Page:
During his study at the University of Limerick, Gianni developed a strong interest in post-conflict societies, particularly in regards to reconciliation and social development in sub-Sahara Africa. As a Peace Corps Volunteer in Cambodia, his interests also expanded to Southeast Asia. Resulting from both living and working in two contemporary post-conflict societies, he gained invaluable insight into realities on the ground and the challenges, and opportunities, these countries have and the ways in which they are addressing them. His time working in public school systems these countries further narrowed his focus to the ways in which youth are addressed as agents for social change and the bearers of sustainable peace, along with female empowerment/gender-equality development.
Beginning in the Fall semester of 2017, Gianni entered the INCM PhD program with the intention of continuing his focus on the youth development in developing societies, gender equality, and education, specifically in sub-Sahara Africa and Southeast Asia, particularly through the lens of the Peace Corps. With this, he intends on seeking work in development in either US or international government organizations.
Areas of InterestPeace Corps, international actors, post-conflict reconciliation, youth development, female empowerment/gender equality, education, Southeast Asia, sub-Sahara Africa, African Great Lakes region
Yeju Choi graduated summa cum laude from the University of West Georgia in 2013 with a Bachelor’s of Science degree in Political Science and a minor in Spanish. In 2015, she graduated with graduate student honors from Kennesaw State University with a Master’s of Science degree in Conflict Management. She has been a member of various honor societies, such as Pi Sigma Alpha, Phi Kappa Phi, Phi Sigma Iota, The National Society of Collegiate Scholars, and Golden Key International Honor Society, as well as a winner of James E. Boyd Presidential Scholarship, Ingram Scholars 2011-2012, Ingram Scholars 2012- 2013, and Outstanding Scholar Award. Her Master's thesis focuses on conflict handling behaviors of Korean immigrants in the United States, and this was published in Conflict Resolution Quarterly in 2016. Also, Choi is a co-author of two other academic articles, published in Negotiation Journal and Family Court Review in 2016.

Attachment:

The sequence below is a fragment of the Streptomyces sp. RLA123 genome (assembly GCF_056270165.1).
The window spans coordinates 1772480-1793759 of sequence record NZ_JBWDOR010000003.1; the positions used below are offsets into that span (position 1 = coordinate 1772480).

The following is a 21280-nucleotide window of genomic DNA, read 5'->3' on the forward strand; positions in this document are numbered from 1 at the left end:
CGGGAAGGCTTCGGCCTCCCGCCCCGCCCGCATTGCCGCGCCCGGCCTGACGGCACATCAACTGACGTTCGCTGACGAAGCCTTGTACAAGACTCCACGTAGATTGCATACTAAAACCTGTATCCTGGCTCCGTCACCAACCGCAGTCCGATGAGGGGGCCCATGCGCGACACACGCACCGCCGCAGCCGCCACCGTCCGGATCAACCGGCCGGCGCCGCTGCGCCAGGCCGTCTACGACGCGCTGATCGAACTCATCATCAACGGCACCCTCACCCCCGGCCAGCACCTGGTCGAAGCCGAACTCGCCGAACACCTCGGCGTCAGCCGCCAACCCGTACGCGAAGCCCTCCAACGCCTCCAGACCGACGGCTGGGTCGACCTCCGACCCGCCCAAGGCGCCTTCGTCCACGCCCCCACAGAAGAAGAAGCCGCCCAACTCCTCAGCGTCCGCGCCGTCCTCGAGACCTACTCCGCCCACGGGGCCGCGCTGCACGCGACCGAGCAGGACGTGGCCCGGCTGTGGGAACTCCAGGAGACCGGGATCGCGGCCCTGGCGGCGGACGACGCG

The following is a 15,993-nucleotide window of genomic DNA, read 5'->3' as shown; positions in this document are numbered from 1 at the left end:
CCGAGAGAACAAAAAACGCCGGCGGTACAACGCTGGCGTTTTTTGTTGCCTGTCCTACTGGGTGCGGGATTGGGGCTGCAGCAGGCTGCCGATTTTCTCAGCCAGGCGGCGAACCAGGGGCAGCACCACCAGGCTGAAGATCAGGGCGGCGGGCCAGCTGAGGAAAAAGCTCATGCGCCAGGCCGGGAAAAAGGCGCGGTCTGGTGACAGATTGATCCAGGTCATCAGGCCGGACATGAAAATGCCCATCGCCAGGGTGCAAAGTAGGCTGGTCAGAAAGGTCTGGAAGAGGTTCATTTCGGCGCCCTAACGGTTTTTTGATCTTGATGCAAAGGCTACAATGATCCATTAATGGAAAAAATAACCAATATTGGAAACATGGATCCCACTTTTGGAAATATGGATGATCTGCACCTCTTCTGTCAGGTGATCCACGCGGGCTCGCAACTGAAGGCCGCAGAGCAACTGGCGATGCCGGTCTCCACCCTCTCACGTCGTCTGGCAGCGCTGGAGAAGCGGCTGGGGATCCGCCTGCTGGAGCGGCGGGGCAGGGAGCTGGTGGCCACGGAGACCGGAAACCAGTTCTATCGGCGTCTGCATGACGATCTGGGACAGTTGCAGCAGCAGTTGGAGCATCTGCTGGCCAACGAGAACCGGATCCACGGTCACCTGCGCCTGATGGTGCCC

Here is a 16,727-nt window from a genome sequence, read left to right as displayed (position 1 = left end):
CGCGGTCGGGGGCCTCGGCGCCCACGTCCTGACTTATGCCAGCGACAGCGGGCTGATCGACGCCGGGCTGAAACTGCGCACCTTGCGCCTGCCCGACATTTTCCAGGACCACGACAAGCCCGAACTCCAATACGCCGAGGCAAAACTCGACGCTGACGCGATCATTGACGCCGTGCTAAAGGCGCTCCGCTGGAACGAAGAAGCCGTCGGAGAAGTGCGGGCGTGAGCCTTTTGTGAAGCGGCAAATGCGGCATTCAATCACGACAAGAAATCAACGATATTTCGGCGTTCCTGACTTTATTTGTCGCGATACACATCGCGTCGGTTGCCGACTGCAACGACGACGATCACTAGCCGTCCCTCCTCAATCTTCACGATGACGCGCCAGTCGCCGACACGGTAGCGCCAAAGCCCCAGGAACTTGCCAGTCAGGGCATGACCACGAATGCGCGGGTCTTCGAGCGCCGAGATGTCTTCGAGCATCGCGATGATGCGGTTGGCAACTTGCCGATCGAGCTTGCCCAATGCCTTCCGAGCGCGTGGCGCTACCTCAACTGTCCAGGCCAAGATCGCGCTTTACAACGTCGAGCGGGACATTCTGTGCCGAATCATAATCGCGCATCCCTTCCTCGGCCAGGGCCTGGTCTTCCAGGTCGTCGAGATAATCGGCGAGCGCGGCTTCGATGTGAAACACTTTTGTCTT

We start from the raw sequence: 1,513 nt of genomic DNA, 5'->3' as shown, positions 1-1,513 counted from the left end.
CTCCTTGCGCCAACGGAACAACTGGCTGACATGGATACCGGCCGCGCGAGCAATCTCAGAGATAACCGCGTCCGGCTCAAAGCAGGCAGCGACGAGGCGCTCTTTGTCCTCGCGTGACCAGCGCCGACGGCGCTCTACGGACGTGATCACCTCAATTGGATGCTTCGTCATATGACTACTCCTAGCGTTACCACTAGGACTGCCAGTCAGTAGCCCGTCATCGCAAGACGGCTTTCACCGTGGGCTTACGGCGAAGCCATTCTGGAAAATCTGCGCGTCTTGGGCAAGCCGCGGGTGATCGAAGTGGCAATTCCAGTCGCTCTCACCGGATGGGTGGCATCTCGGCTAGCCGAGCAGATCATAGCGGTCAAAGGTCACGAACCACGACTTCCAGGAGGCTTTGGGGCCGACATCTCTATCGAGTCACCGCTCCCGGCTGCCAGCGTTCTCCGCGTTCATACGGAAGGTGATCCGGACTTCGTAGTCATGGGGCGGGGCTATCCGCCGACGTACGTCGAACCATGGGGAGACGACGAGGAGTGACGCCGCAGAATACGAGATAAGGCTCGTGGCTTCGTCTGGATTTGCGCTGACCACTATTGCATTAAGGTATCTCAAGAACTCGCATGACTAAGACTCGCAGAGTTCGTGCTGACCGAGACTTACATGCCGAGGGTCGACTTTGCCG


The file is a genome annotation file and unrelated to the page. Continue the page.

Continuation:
Prior to her graduate experience, Choi worked as a supervisor in a multinational corporation. From this work, she developed an interest in cross-cultural conflict management, cross-cultural communication, organizational conflict, interpersonal and intergroup conflict in the workplace, international management, and Alternative Dispute Resolution (ADR). She enrolled in the PhD in International Conflict Management at Kennesaw State University because she likes to continue learning and researching cross- cultural conflict in the workplace. Her dissertation topic involves research in cross-cultural communication and conflict in the workplace and the creation of a cross-cultural management model for the expatriate managers and employees in a multinational corporations. She is a Registered Neutral in the State of Georgia. Choi teaches a management course in Coles College of Business. Prior to this experience, she served as a Resources Editor and Managing Editor in the Journal of Peacebuilding and Development. Also, she was an Editorial Assistant to Conflict Resolution Quarterly.
Areas of InterestInternational Management, Organizational Conflict, Workplace Conflict, Cross-cultural Communication, Cross-cultural Conflict, Culture and Conflict, Interpersonal and Intergroup Conflict in the Workplace, Multinational Corporations, Alternative Dispute Resolution (ADR), Mediation